Can someone briefly explain the difference between a domain class diagram and a design class diagram?

I found a explanation on Yahoo answers, but I find it quite confusing.


3 Answers 3


A domain model is called conceptual model in database modeling, while a design model is called logical model.

These distinctions are also used in model-driven development, where we have a succession of three types of models:

  1. (solution-independent) domain models resulting from domain/requirements engineering in the system analysis, or inception, phase of a development project;
  2. (platform-independent) design models resulting from the system design activities in the elaboration phase and typically based on a domain model;
  3. (platform-specific) implementation models, which may be (e.g., JavaScript or Java EE) class models, SQL table models or other types of data models derived from an information design model.

While system modeling includes both information and process modeling, you seem to be concerned with information modeling only. Here, we can use the terms "domain class diagram" and "design class diagram" for the conceptual information model and the information design model made in the form of UML class diagrams.

The one-to-many relationships between conceptual models and design models, and between design models and implementation models are illustrated in the following Figure:

The one-to-many relationships in model refinement

Considering information/class/data modeling we get the following picture:

enter image description here

As an example that illustrates how the derivation chain from concept via design to implementation works, consider the following model of a people/Person concept/class:

enter image description here

Domain models are solution-independent descriptions of a problem domain produced in the analysis phase of a software engineering project. The term "conceptual model" is often used as a synonym of "domain model". A domain model may include both descriptions of the domain’s state structure (in conceptual information models) and descriptions of its processes (in conceptual process models). They are solution-independent, or ‘computation-independent’, in the sense that they are not concerned with making any system design choices or with other computational issues. Rather, they focus on the perspective and language of the subject matter experts for the domain under consideration.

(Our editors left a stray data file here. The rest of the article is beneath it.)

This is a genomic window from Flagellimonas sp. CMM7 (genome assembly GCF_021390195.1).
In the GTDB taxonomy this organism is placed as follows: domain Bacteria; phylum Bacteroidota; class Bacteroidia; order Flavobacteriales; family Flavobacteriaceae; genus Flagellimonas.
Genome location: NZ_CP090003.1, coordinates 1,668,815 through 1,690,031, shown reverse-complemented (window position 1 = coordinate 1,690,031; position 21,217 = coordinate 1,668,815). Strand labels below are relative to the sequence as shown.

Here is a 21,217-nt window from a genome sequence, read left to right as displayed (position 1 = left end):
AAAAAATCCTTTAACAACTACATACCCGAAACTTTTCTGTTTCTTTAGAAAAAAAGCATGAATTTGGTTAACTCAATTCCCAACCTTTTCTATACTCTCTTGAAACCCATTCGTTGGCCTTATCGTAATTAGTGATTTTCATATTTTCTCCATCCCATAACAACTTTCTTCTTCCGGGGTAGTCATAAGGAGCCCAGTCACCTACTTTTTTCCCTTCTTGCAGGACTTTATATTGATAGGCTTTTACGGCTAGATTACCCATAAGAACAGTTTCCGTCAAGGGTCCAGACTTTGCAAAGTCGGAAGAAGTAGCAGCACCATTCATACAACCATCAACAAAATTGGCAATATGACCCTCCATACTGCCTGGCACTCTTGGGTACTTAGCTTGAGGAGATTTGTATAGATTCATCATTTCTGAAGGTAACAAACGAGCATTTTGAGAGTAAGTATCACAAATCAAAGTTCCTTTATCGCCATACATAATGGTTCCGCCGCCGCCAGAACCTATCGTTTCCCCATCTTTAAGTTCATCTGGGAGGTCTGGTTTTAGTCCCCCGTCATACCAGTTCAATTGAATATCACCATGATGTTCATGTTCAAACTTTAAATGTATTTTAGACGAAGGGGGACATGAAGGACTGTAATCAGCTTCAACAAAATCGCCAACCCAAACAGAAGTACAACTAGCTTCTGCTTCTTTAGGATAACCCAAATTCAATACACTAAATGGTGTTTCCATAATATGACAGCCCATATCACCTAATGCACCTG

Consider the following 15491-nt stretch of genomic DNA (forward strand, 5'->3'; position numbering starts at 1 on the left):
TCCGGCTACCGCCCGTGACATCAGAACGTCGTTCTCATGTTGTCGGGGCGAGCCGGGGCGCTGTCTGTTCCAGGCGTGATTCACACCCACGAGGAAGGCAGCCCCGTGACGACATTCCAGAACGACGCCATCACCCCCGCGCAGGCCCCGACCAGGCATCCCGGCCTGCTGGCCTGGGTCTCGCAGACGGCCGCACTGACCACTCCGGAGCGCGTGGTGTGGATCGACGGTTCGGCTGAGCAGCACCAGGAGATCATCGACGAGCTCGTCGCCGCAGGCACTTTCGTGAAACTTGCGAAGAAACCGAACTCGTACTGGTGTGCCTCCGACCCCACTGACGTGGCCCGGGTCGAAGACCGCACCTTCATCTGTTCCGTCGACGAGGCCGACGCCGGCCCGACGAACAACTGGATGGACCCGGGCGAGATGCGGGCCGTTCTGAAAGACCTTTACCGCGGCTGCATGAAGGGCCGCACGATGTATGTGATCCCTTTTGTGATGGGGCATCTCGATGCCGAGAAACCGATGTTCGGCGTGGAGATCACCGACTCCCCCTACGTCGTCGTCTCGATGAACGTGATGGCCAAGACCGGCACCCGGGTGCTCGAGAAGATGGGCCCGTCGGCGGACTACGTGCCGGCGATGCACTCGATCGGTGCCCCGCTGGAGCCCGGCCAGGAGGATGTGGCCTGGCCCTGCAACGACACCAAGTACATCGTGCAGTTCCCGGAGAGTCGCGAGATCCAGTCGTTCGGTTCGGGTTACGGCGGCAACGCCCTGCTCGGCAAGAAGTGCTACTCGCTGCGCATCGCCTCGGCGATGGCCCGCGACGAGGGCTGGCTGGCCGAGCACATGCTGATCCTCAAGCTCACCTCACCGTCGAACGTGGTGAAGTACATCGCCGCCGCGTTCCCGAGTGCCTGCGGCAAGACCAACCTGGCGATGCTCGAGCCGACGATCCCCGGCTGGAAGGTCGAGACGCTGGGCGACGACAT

In the design phase, first a platform-independent design model, as a general computational solution to the given software engineering problem, is developed on the basis of the domain model. The same domain model can potentially be used to produce a number of (even radically) different design models representing different design choices. Then, by taking into consideration a number of implementation issues ranging from architectural styles, nonfunctional quality criteria to be maximized (e.g., performance, adaptability) and target technology platforms, one or more platform-specific implementation models are derived from the design model.

See also the Open Access book chapters Information Modeling and Deriving a Table Model from an Information Design Model.


If your focus is on the diagram itself, there are two big differences between diagrams about domain model and diagrams about design model: (At least this is what the Larman book Applying UML and Patterns says)

  1. In UML diagrams which represent domain model, you cannot use arrows. All classes are interlinked with a line, which signifies "relation", and you should use text annotations over the lines to illustrate what relation it exactly is. While in design models, you have to use arrows, all types of arrows: association, inheritance... etc

  2. In design model you have to specify the type of properties and methods etc, while in domain model you only have to write them without anything additional(just like in real world). For example, value: int in design model will be written as value in domain model.

Reference: Applying UML and Patterns 3rd Edition Chapter 9 and 16.

  • Couldn't it be value: Integer in the domain model?
    – Alan
    Feb 22, 2019 at 17:24

UML has NO such diagrams

Enterprise Architect has Domain Model - look at wiki.

As for "class design diagram", it is simply unknown neither by EA, or by VP UML, or UML itself. I think, the usual class diagram form the UML is meant.


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